While researching colleges, Keating considered programs offered, possible internships, social life, and location. During this process, it is important to remember to be flexible while prioritizing what you want your college experience to be.

“When researching colleges, know what you want and look for the colleges that fill most of your requirements,” Keating said. “Remember that this is where you are going to be living for the next four years, [so] make sure you’re happy there.”

Teachers don’t give a lighter workload during application season. During the fall semester, it is common to see seniors balancing their homework, other activities and responsibilities, and lengthy college checklists. But when things got to be too overwhelming, Keating reminded herself that her peers also faced similar frustrations.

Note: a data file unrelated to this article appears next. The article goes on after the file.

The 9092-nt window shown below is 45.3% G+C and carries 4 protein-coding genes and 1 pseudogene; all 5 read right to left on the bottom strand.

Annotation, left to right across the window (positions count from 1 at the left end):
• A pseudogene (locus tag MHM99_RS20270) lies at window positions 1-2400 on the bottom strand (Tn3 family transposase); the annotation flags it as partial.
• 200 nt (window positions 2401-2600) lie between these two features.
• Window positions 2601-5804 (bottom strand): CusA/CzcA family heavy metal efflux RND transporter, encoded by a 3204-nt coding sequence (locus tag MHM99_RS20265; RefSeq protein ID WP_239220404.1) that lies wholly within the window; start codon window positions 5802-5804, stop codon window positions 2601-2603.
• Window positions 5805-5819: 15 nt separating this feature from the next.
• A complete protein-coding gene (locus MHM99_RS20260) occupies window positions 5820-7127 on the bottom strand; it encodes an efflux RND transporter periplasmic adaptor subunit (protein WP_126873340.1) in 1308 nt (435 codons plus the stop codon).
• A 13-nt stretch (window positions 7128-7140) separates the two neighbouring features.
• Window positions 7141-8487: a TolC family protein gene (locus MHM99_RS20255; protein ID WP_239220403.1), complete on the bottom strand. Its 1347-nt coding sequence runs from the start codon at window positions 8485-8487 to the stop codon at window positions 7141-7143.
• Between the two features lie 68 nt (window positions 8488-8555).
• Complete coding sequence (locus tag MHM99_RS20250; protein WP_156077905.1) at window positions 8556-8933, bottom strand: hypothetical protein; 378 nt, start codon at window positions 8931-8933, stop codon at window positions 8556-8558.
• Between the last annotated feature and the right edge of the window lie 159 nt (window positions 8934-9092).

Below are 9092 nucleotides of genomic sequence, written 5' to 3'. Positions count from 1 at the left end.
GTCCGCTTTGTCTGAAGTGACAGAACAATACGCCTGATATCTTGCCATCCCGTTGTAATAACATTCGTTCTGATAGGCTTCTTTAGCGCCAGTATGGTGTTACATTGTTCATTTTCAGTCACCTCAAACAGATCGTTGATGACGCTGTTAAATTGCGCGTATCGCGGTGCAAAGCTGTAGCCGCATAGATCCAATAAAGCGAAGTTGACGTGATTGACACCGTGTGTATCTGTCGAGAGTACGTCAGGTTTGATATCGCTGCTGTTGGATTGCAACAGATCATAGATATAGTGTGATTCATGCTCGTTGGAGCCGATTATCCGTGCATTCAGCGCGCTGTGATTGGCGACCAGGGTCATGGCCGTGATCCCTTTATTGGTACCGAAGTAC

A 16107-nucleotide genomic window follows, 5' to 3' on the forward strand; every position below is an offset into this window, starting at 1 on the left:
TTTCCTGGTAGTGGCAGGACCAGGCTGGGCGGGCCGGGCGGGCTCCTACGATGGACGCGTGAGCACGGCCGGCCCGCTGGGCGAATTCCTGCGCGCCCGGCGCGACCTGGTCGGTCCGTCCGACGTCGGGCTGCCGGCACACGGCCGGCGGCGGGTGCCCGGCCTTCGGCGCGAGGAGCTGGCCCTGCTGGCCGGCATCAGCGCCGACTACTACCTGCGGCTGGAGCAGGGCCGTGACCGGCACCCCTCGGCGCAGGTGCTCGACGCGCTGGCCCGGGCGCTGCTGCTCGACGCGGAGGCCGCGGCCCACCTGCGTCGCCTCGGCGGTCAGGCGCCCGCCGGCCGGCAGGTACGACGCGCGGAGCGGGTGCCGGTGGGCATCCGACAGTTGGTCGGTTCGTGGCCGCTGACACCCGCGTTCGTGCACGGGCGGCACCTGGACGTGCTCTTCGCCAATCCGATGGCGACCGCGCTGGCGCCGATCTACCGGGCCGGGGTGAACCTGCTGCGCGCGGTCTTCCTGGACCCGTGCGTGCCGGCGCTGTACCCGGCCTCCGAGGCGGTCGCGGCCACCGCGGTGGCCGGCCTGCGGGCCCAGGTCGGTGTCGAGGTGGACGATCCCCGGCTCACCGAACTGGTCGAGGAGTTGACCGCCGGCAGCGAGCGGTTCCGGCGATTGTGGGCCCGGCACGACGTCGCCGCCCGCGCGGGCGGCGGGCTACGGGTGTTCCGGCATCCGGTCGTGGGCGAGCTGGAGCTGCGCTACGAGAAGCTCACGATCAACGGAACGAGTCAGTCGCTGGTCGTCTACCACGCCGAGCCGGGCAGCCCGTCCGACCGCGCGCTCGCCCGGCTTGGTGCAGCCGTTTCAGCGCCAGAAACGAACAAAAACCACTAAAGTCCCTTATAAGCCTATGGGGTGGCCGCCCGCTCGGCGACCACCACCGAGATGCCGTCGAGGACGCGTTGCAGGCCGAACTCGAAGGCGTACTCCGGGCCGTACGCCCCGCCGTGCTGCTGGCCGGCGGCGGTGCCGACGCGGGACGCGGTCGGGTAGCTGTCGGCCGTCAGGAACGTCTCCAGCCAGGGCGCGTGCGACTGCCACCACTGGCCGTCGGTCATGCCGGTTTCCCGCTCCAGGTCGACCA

“Applying to college, while very stressful, is so exciting,” Keating said. “Writing essays on topics that you really care about to prove yourself to an [admissions] board in order to gain entry into a college seems unreal, but it’s the experience of [so many] seniors [around] the world. So, if you’re struggling, the people around you get it. You aren’t alone in this process, even if it may feel like it.”

For some lucky athletes, the college process looks a bit different. For senior Ella Presiado, who has committed to Columbia University for rowing, the choice to be a college athlete was obvious. Taking her sport to the next level would mean forming more strong friendships with new teammates.